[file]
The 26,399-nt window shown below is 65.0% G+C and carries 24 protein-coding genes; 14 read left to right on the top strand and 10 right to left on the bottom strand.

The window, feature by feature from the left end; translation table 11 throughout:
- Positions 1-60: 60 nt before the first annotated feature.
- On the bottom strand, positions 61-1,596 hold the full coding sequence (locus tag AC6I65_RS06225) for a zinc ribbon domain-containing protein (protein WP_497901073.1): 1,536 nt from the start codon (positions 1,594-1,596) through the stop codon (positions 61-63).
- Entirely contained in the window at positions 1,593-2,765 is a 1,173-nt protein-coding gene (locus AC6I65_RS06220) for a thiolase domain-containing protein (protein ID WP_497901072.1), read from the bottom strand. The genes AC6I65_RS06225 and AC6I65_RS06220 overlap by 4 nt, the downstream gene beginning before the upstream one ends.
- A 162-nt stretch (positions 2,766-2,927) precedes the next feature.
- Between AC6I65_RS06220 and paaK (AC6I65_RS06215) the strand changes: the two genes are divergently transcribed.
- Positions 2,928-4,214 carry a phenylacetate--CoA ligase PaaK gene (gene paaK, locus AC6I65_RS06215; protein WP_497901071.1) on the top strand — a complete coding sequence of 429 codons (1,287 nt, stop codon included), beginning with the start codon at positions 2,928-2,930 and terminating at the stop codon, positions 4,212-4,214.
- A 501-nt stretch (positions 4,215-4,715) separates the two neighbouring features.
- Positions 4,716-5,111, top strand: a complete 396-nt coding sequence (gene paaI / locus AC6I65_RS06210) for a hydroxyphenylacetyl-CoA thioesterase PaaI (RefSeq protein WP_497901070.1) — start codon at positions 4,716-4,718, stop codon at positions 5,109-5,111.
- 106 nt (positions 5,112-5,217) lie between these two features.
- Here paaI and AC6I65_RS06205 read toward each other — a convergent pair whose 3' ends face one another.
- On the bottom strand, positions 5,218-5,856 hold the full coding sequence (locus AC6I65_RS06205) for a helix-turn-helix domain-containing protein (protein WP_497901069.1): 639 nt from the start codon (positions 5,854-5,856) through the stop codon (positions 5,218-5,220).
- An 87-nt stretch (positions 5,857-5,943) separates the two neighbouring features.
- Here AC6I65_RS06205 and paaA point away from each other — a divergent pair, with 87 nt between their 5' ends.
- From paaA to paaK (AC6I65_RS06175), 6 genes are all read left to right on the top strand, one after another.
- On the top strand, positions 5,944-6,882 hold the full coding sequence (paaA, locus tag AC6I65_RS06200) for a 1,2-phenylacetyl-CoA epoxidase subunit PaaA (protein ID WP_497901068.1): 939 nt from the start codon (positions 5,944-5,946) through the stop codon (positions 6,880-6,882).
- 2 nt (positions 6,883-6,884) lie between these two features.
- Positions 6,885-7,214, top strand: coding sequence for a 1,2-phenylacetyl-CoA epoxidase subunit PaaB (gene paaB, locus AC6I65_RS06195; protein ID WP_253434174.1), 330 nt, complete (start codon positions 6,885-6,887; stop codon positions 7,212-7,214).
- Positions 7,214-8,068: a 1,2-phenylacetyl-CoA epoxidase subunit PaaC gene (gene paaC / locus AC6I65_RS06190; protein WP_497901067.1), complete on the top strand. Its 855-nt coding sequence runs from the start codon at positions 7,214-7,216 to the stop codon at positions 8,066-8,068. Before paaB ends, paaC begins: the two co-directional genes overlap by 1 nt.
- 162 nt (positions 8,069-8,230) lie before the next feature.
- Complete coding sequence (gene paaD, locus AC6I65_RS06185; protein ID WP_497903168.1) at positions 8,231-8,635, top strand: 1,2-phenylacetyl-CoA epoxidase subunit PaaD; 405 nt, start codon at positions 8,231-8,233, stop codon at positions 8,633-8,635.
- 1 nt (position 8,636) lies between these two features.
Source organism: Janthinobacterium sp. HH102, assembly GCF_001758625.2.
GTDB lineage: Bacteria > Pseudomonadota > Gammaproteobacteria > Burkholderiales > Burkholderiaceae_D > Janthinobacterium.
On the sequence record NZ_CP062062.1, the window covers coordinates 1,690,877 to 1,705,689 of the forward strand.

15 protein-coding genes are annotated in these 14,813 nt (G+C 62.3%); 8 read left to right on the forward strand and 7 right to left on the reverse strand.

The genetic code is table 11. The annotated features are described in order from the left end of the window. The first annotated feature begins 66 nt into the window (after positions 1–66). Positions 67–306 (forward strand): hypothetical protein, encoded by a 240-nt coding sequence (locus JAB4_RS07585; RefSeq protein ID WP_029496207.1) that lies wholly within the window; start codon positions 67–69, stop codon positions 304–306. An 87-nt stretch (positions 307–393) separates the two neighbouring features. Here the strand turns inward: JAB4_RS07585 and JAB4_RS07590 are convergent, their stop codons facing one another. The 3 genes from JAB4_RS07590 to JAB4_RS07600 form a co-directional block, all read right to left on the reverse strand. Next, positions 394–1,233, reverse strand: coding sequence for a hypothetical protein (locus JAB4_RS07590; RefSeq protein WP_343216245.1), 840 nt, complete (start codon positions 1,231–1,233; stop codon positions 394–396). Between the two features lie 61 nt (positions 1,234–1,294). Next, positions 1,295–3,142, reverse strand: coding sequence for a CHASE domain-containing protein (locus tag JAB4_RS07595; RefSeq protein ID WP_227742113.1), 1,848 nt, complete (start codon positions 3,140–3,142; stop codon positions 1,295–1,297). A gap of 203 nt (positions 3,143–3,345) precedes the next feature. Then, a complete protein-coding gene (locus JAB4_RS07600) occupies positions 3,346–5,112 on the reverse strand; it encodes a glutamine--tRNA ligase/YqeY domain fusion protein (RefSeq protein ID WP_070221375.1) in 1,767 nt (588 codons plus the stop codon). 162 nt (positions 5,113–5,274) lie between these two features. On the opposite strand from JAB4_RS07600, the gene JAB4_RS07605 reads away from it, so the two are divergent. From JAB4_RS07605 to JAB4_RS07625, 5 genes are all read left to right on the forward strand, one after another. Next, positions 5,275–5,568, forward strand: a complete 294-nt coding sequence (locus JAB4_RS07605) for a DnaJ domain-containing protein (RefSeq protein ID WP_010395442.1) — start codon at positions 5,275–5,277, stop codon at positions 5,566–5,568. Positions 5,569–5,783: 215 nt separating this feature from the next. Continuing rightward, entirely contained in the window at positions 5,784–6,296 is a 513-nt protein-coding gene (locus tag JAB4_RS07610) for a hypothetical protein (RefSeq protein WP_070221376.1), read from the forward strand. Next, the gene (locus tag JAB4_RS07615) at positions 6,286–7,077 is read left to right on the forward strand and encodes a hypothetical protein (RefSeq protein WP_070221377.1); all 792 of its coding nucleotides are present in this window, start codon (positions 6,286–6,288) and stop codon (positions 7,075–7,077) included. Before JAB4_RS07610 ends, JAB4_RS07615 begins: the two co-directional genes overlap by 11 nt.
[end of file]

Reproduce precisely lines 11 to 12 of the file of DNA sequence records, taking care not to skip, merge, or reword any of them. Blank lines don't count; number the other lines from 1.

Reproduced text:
- 106 nt (positions 5,112-5,217) lie between these two features.
- Here paaI and AC6I65_RS06205 read toward each other — a convergent pair whose 3' ends face one another.